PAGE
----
Gun-Brit Barkmin, with a severe Twenties bob and a flowing scarlet dress, was a superb Marie – alternately harsh and soft as the music demanded it, flirting destructively with the Drum Major while conveying how little choice she had in the matter. Of the ensemble, Lars Woldt’s Doctor particularly stood out, using the German libretto to drag every ounce of black comedy out of his character’s fascination with Wozzeck’s bodily functions. The high vocal standard proved Moore’s point about the necessity of the original German libretto – it is a difficult language to sing, because of all the harsh consonants and modified vowels, but when used expertly can be unendingly expressive. We hear this in the way the double “zz” of the title character’s name becomes a derisory bitten-off “tz” in the mouth of the Captain; and Wozzeck’s exclamation in Act I that “Du, der Platz ist verflucht!” sounds so much more accursed and deranged with all those consonants in such close proximity.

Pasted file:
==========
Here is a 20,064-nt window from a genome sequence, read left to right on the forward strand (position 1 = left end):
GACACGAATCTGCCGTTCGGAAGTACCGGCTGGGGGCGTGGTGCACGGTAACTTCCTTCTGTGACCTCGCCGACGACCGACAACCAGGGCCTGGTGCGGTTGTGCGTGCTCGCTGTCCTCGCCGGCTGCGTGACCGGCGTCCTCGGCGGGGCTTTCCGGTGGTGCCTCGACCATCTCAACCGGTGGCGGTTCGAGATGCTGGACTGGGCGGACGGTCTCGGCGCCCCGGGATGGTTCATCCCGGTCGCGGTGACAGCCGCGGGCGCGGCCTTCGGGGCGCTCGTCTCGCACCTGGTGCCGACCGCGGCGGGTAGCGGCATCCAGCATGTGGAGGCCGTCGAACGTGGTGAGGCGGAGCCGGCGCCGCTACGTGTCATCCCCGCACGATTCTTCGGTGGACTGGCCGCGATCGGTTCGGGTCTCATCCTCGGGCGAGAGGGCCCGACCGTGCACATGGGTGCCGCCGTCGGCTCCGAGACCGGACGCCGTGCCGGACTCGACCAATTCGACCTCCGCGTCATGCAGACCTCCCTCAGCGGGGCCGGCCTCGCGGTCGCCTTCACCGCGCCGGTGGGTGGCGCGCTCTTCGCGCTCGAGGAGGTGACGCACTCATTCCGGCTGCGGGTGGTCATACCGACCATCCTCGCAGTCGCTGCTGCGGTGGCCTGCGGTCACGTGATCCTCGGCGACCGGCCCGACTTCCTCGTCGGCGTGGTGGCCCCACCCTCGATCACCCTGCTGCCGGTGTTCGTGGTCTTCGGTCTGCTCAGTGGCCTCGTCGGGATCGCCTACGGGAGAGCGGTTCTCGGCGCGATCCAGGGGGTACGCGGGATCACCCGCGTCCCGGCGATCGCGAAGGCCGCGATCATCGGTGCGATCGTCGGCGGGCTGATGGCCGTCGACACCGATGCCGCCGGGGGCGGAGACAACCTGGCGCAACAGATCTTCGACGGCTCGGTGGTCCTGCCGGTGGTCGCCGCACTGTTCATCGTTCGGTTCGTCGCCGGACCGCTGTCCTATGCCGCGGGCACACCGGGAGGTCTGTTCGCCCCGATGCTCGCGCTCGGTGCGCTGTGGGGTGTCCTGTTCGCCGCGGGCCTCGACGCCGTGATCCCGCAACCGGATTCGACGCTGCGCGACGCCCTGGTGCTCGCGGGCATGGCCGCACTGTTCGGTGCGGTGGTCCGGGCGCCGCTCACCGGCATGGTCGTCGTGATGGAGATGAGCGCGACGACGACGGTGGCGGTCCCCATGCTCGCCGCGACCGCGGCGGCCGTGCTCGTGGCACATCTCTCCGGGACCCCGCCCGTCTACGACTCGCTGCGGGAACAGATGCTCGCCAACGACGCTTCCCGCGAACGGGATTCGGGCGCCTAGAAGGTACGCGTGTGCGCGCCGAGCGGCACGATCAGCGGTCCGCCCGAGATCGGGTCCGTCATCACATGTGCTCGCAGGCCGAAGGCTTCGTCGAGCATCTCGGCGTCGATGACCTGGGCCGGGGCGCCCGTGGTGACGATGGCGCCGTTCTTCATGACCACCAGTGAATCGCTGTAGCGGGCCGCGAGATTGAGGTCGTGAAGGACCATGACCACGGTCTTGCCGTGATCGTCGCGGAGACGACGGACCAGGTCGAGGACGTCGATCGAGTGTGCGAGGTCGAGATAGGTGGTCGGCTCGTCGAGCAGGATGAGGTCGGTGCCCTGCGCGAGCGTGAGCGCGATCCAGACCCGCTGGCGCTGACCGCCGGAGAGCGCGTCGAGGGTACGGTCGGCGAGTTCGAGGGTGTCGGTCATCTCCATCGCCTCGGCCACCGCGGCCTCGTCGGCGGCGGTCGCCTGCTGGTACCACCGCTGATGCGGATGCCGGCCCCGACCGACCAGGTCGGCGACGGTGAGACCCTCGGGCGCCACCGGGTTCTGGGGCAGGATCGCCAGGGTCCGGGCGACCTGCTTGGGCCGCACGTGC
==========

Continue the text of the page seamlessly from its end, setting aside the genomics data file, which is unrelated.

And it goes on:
The German sociologist Theodor Adorno once called Berg “the foreign minister of the land of his dreams”, much to the composer’s amusement; but, hearing the score for Wozzeck laid so bare, you understand what Adorno meant. The incredible double crescendo on a single B from the orchestra after Wozzeck murders Marie – raised by the conductor Fabio Luisi in this performance to an unbearable volume before being allowed to die away – feels like music from an other-worldly nightmare. Yet, for the war-battered men who inspired Wozzeck, his tragic half-life was all too real.

Caroline Crampton is web editor of the New Statesman.

This article first appeared in the 08 October 2015 issue of the New Statesman, Putin vs Isis